Microsoft Corp. (MSFT) continues to weather the market downturn and keep pace with the S&P 500. The stock declined by roughly 9% alongside the S&P 500’s similar loss over the past year. Hedge funds have been actively selling Microsoft’s shares, and the stock slid on the WhaleWisdom Heatmap to 14 from 4.
Microsoft is a multinational technology corporation that develops, licenses, and supports computer software, in addition to consumer electronics and personal computers. The company’s primary revenue sources come from three main business lines: Productivity and Business Processes, Intelligent Cloud, and Personal Computing. Microsoft provides systems and software to support businesses and entertainment. It is well known for its Windows operating system, Office software, Azure cloud and artificial intelligence, Xbox Games, and LinkedIn professional network.
Hedge Funds and Institutions Sell
Hedge Funds adjusted their portfolios in the first quarter, and the aggregate 13F shares held decreased to approximately 905.6 million from 917.8 million, a slide of roughly 1.3%. Overall, 33 hedge funds created new positions, 333 added, 40 exited, and 352 reduced their stakes. Institutions lowered their holdings by about 1.8% to 5.2 billion from approximately 5.3 billion. The 13F metrics for funds held rose over the past twenty years, more indicative of long-term investment potential.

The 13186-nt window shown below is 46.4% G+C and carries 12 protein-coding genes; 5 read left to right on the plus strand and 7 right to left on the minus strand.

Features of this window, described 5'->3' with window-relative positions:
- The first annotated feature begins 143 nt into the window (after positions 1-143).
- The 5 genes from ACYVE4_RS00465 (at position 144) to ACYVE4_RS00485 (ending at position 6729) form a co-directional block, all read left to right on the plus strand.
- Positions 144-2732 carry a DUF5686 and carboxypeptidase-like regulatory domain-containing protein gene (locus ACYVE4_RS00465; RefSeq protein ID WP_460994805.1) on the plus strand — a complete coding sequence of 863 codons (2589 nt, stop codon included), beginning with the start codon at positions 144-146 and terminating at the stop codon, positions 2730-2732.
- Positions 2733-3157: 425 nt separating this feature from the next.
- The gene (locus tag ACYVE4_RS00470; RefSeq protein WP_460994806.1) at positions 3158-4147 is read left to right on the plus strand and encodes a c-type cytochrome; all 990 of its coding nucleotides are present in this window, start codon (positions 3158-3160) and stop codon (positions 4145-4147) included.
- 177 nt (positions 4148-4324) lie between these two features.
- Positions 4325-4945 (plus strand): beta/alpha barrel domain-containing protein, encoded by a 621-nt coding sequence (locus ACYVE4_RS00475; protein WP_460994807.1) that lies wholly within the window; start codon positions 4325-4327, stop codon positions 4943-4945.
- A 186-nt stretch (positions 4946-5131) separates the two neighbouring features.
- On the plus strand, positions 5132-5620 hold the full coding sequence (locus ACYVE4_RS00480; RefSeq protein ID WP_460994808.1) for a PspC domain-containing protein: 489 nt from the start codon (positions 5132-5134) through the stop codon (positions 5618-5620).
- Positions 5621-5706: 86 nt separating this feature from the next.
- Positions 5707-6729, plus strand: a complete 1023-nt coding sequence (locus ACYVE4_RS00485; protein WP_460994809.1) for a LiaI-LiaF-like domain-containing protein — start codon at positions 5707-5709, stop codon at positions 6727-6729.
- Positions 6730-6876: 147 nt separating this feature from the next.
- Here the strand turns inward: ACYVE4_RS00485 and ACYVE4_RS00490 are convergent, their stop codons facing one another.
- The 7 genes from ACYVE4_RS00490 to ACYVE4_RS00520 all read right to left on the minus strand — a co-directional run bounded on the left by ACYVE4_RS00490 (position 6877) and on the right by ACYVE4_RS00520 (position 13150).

Encouraging Multi-year Estimates
Analysts anticipate that earnings will rise, with increases in growth from the fiscal year 2023 to the fiscal year 2024 that could bring earnings to $11.96 per share by June 2024, up from a predicted $10.23 from June 2023. Year-over-year growth is estimated to bring revenue to approximately $220.2 billion by 2023 and $252.5 billion by 2024.
Analysts Cut Price Targets
Many analysts lowered price targets following Microsoft’s fourth quarter results. Analyst J. Derrick Wood of Cowen and Co. lowered the firm’s price target to $320 from $220 and kept an Outperform rating on Microsoft shares. Deutsche Bank analyst Brad Zelnick maintained a Buy rating on Microsoft. While fourth-quarter results were better than expected amid weaker customer demand for personal computers, Zelnick lowered the firm’s price target to $330 from $350. Stifel Institutional analyst Brad Reback kept a Buy rating on shares while reducing the firm’s price target to $300 from $320. Mark Murphy of JPMorgan Chase & Co. lowered the firm’s price target to $305 from $320 and kept an Overweight rating on shares.
Favorable Long-term Outlook
While Microsoft’s growth has slowed, there is optimism for future earnings. Many analysts lowered price targets after fourth-quarter results; however, estimated revenue through 2024 is encouraging, and the technology stock has an impressive performance history. Microsoft is a leader in the industry and presents an investment opportunity for patient investors.